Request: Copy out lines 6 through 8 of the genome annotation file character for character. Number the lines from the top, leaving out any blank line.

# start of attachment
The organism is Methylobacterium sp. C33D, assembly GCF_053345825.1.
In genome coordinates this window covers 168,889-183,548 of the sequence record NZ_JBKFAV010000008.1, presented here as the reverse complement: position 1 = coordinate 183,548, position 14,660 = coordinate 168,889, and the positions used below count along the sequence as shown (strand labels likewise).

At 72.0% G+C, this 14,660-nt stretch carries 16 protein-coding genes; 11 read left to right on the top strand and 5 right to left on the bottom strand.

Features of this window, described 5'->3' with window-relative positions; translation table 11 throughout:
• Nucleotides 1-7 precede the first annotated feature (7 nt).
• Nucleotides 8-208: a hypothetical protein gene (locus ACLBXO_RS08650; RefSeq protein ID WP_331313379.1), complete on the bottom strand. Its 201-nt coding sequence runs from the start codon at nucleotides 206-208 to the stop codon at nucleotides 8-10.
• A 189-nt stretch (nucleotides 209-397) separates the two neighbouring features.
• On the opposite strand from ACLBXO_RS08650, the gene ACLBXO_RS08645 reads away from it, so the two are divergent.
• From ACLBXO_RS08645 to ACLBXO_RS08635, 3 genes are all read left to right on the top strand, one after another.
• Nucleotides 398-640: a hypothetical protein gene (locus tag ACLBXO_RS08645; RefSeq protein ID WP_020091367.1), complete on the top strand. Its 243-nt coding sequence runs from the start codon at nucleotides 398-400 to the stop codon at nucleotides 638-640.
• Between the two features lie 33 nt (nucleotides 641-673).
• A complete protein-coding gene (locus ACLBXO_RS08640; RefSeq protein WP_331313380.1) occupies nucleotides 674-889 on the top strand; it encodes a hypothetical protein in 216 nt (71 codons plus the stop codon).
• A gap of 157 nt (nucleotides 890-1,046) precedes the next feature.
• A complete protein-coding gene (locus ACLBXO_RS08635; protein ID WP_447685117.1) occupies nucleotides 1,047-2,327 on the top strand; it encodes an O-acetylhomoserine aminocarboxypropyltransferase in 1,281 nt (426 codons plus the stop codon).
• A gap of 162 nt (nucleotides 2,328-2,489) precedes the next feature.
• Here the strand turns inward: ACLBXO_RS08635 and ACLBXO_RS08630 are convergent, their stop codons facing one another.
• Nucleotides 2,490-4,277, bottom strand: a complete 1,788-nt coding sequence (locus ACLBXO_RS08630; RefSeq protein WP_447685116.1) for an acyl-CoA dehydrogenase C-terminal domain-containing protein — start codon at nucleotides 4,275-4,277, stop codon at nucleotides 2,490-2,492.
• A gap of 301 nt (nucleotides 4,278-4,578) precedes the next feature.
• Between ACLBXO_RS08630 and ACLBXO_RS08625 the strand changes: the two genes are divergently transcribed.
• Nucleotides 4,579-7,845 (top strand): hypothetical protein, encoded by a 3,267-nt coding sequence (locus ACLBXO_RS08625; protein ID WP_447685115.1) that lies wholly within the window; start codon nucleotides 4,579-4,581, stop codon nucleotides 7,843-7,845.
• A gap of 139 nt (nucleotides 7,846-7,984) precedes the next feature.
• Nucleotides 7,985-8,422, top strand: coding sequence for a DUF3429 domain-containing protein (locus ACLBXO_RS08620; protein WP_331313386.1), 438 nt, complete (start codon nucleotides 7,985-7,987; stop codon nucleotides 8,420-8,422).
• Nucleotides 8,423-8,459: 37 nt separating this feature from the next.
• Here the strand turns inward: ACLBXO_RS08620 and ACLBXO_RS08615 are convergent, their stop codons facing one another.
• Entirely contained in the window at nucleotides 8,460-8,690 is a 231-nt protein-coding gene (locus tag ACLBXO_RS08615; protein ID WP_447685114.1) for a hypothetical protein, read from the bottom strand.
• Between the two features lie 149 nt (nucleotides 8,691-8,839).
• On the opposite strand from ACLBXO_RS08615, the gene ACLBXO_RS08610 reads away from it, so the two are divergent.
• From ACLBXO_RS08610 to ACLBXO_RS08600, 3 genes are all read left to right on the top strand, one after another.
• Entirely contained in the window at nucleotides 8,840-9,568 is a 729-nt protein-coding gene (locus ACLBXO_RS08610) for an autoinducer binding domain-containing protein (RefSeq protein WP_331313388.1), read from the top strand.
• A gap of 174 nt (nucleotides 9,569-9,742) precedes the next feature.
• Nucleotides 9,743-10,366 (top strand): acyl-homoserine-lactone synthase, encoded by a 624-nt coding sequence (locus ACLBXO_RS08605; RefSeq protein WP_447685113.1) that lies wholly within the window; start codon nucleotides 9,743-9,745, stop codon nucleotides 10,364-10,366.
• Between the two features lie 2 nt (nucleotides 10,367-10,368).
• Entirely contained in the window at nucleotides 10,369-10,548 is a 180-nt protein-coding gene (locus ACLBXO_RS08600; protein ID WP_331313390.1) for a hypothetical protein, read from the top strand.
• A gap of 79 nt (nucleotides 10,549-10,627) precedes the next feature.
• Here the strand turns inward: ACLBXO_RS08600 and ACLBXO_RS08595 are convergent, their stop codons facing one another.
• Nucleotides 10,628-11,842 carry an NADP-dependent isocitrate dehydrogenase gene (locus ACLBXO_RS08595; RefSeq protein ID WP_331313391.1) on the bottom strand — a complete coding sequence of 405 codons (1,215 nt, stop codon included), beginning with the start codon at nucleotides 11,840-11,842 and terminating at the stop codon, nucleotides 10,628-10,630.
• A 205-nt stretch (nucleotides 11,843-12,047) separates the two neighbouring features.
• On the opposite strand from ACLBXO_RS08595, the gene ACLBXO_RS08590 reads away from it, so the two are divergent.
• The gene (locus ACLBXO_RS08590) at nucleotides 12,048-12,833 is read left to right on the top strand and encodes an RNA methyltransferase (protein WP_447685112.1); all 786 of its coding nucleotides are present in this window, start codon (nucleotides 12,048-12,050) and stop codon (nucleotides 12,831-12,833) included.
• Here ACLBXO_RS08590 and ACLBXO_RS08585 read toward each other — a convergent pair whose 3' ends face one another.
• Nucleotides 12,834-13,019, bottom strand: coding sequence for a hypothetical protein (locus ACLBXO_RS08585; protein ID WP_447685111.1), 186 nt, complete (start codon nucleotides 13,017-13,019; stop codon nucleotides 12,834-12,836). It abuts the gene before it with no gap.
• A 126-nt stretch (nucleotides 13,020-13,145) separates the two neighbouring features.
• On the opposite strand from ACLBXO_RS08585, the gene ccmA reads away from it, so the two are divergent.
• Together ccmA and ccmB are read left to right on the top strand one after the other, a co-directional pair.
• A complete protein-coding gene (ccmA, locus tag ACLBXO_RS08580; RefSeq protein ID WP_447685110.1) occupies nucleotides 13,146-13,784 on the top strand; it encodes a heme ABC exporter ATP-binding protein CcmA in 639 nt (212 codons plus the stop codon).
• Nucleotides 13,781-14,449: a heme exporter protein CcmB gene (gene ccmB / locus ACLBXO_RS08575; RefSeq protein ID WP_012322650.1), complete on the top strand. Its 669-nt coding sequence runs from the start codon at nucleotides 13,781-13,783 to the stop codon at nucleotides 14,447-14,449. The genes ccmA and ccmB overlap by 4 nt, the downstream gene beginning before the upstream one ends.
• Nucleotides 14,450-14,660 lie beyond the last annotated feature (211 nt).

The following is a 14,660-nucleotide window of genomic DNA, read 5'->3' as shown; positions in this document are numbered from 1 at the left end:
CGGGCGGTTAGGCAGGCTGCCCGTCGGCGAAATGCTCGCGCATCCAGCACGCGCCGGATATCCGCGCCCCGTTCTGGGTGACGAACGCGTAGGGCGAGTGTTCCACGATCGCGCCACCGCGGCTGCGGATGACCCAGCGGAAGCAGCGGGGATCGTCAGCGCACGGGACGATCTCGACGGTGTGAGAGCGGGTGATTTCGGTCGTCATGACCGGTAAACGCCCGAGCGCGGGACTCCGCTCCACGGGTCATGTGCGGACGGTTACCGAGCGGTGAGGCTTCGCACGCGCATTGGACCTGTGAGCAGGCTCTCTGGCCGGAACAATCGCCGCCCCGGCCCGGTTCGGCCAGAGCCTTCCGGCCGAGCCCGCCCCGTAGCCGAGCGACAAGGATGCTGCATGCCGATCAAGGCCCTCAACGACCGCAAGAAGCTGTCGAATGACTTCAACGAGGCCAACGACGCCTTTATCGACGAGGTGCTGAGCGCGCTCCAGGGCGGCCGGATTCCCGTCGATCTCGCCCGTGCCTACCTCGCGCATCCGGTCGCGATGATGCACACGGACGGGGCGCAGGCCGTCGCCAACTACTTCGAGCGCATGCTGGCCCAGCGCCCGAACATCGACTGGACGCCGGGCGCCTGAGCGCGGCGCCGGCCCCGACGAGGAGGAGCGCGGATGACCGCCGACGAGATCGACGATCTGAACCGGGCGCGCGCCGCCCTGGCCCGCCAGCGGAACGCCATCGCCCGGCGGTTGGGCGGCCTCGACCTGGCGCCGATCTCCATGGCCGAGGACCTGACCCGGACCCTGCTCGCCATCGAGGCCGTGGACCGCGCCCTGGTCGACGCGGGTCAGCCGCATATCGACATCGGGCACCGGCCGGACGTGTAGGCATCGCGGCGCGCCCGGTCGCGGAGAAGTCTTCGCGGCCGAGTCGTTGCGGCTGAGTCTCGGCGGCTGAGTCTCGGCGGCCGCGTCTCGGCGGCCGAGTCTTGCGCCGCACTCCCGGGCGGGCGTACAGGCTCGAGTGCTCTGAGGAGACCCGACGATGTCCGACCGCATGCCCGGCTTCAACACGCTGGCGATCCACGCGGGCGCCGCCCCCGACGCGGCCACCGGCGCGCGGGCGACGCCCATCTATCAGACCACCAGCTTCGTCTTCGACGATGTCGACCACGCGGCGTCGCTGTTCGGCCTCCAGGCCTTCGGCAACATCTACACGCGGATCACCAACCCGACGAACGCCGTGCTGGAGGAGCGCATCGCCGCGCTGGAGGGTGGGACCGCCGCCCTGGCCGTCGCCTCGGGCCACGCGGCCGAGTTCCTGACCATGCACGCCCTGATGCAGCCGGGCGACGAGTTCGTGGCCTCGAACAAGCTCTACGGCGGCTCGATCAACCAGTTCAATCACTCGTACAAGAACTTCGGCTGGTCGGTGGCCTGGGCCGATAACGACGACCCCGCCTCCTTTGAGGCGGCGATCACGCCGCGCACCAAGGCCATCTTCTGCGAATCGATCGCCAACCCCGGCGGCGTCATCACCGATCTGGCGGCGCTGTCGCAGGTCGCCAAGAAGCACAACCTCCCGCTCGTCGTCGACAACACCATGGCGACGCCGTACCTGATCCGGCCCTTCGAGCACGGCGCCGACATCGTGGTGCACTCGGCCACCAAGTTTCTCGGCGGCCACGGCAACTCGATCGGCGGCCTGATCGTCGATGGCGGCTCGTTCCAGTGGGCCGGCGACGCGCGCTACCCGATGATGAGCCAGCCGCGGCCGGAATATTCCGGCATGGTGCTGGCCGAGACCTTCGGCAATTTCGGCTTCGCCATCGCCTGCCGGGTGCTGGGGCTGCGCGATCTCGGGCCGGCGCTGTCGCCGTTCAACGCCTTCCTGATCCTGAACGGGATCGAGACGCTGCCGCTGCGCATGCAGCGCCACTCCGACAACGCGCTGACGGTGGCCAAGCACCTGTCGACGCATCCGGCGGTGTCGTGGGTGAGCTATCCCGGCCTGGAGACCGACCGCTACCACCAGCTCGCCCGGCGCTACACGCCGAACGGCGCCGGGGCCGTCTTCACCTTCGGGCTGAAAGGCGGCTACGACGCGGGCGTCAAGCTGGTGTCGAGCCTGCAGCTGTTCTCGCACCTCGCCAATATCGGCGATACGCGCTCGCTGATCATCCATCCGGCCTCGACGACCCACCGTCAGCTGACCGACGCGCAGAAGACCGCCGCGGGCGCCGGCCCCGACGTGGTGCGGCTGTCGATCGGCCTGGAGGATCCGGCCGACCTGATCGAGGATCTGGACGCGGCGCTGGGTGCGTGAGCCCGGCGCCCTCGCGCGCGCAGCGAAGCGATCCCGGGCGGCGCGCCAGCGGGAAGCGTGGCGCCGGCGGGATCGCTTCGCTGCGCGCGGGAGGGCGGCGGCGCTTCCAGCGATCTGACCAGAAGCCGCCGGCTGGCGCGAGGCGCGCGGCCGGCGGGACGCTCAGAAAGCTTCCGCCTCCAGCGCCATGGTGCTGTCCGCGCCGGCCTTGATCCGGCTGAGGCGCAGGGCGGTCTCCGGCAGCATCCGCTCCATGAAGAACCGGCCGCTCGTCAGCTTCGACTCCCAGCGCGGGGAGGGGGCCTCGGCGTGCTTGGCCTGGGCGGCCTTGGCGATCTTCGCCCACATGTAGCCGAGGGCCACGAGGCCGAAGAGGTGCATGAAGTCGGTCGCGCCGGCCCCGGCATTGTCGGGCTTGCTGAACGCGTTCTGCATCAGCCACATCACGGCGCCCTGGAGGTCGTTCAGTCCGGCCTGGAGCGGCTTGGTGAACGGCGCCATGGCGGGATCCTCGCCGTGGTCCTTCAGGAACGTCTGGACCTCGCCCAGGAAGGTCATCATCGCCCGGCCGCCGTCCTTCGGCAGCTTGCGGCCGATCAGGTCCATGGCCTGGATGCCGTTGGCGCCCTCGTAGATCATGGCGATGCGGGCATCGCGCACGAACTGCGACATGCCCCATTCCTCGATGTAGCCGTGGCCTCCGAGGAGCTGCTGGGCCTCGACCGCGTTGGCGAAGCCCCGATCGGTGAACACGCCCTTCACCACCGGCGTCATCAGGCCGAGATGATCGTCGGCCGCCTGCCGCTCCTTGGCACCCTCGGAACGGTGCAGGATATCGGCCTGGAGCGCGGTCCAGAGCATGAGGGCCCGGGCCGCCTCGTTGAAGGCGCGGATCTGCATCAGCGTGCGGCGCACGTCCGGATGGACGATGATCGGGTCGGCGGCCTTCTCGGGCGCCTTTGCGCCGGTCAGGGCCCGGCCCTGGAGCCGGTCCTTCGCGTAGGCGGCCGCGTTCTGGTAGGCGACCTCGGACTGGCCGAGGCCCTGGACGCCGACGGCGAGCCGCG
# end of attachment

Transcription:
• Nucleotides 8-208: a hypothetical protein gene (locus ACLBXO_RS08650; RefSeq protein ID WP_331313379.1), complete on the bottom strand. Its 201-nt coding sequence runs from the start codon at nucleotides 206-208 to the stop codon at nucleotides 8-10.
• A 189-nt stretch (nucleotides 209-397) separates the two neighbouring features.
• On the opposite strand from ACLBXO_RS08650, the gene ACLBXO_RS08645 reads away from it, so the two are divergent.